The Securities and Exchange Commission (SEC) is seeking sanctions against the founders of an alleged crypto scam Plexcoin.
A court document filed by the US security regulator revealed multiple allegations against Dominic Lacroix and Sabrina Paradis-Royer of being perversive to court orders issued between December 2017 and September 2018. It said that the defendants, accused of duping their investors into investing millions of dollars in a fraudulent crowdfund, ignored mandates that asked them to produce "a sworn verified written accounting," of the assets raised. The court had also ordered the Plexcoin perpetrators to repatriate the assets, but they never turned over PlexCoin investor assets.
PlexCoin received orders to return $15 million worth of assets
From August 2017, PlexCoin started the initial coin offering round of its institutionalized token of the same name. The company promised to utilize the funds to develop a cryptocurrency ecosystem, which would be faster and more adoption-friendly than Bitcoin and Ethereum. Plexcoin to this date has raised a sum of $15 million from thousands of investors. However, investors claim that PlexCoin never delivered a thing it promised, which was why the SEC had to intervene.
The first court order against Lacroix and Paradis-Royer came in December 2017, which asked them to submit an official document revealing the amounts and the whereabouts of investors' assets within three days and to transfer all the assets to the registry of the Court that was raised during their crowdfund program. The court later granted the accused an extension to submit the said details on December 27, 2017.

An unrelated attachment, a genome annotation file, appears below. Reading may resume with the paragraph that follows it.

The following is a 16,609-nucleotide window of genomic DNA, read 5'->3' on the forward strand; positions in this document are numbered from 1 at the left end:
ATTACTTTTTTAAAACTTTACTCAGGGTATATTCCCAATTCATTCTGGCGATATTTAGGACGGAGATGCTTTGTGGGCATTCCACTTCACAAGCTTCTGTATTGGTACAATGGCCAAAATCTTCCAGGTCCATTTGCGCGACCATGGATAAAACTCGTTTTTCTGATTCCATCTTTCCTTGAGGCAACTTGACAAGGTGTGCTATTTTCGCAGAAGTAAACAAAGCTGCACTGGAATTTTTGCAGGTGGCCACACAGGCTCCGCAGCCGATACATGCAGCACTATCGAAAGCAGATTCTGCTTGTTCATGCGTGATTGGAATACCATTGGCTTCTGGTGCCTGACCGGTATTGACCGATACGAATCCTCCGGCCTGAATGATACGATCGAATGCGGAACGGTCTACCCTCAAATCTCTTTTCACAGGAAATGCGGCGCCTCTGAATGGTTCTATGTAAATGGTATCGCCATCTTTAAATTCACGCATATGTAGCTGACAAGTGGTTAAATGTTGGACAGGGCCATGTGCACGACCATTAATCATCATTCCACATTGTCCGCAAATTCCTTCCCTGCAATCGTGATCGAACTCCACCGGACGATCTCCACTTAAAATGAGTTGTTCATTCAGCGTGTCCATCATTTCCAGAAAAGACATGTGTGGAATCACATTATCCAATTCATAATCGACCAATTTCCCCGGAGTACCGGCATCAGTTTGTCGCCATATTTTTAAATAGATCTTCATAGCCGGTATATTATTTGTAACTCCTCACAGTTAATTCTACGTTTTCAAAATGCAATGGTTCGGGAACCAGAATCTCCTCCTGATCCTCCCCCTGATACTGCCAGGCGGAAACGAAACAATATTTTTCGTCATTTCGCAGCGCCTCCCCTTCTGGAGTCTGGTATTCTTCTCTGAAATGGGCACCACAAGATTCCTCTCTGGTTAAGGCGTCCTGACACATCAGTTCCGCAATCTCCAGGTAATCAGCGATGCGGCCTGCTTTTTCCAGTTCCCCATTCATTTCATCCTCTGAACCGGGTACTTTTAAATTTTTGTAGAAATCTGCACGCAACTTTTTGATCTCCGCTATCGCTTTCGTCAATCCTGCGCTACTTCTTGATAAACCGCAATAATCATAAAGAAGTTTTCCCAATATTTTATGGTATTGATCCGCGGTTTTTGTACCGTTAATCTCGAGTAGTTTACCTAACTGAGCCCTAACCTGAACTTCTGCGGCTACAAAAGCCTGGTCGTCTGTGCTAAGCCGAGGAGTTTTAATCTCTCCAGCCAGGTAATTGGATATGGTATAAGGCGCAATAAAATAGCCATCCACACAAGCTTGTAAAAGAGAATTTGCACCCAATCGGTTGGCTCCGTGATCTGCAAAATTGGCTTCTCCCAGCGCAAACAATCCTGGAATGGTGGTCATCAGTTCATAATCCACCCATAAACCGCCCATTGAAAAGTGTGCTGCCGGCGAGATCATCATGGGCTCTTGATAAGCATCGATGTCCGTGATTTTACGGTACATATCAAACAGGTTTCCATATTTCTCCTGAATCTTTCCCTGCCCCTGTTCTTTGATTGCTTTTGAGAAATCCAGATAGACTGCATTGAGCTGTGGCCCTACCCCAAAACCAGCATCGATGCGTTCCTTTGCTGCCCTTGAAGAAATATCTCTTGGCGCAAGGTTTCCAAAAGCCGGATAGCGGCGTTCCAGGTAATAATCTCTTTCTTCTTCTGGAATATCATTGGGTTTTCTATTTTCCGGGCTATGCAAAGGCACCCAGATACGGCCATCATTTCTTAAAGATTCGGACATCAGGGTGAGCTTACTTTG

A reminder of the December 2017 order was also issued to the PlexCoin founders in August 2018, after they failed to deposit the accounting details. The revised order commanded Lacroix and Paradis-Royer to turn in the details by September 2018, which they failed to comply - once again.
"Defendants are, accordingly, once again merely disobeying this Court’s orders and the real production deadlines they have repeatedly stipulated to. Their persistent failure to comply with the Court’s laws [evidence] that Defendants have no intention of participating meaningfully in this litigation," the SEC filing accused.
It also warned that in the absence of the requested sanctions, both Lacroix and Paradis-Royer could delay the litigation indefinitely. The filing feared that the defendants will continue to violate the prevailing court orders which would eventually lead to a complete dissipation of the investors' assets.
"The Commission and Defendants’ investor victims should not have to wait any longer while Defendants pretend to participate in this litigation with one hand while dissipating assets and refusing to answer discovery requests with the other," the SEC added.
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